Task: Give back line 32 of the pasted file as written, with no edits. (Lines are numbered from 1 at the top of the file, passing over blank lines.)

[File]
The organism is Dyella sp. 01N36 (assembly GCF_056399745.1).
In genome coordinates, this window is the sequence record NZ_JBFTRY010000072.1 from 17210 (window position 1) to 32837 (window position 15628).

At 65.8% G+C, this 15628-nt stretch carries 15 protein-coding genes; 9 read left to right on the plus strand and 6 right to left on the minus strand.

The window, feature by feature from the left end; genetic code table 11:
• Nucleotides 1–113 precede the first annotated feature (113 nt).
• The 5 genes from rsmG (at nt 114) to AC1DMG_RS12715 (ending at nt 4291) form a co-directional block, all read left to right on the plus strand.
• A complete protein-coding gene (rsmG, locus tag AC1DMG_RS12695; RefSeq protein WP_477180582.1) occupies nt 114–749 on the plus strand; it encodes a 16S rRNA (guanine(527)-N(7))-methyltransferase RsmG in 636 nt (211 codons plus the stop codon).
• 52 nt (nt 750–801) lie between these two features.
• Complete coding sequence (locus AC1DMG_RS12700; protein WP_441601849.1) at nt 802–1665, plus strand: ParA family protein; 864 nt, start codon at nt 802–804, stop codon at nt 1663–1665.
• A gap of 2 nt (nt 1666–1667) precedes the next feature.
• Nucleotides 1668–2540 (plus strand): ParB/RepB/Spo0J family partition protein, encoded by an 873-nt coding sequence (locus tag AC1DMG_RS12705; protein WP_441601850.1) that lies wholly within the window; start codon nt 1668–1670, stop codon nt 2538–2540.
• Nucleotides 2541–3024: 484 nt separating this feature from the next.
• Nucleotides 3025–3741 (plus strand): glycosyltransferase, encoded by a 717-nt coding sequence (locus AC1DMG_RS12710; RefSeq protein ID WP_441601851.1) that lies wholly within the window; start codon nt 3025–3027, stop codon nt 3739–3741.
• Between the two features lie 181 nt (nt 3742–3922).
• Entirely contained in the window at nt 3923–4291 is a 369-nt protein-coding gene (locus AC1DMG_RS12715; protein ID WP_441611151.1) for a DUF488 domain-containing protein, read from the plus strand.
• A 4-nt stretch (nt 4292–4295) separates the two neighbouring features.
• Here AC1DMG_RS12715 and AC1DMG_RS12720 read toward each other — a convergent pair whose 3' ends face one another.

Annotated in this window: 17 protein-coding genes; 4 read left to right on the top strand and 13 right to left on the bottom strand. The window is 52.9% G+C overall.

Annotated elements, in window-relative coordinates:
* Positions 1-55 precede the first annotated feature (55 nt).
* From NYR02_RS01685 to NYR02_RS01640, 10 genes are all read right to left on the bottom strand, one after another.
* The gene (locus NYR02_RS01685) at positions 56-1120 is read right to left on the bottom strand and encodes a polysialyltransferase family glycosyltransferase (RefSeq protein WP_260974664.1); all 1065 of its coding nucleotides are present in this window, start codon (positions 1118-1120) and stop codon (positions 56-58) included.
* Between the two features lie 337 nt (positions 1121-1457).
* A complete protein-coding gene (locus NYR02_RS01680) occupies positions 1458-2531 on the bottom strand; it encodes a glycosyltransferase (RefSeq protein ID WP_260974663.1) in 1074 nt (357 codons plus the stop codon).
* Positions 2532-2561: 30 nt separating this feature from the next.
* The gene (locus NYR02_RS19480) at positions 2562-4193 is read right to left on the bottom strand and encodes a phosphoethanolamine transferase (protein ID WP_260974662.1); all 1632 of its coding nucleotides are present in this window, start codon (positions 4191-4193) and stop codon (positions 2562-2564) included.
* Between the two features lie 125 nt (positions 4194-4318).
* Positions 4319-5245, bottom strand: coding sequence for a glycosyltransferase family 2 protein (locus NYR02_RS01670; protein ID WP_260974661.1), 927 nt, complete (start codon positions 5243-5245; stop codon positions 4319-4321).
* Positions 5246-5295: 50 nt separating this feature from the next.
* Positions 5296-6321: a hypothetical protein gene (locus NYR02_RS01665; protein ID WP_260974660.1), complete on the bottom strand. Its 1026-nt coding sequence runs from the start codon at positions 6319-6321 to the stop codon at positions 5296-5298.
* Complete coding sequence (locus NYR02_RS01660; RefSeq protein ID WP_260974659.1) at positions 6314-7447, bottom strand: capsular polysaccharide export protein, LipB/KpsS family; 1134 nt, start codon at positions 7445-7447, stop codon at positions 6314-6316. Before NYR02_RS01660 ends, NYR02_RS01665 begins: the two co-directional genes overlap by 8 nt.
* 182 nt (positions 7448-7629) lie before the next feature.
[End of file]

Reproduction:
* 182 nt (positions 7448-7629) lie before the next feature.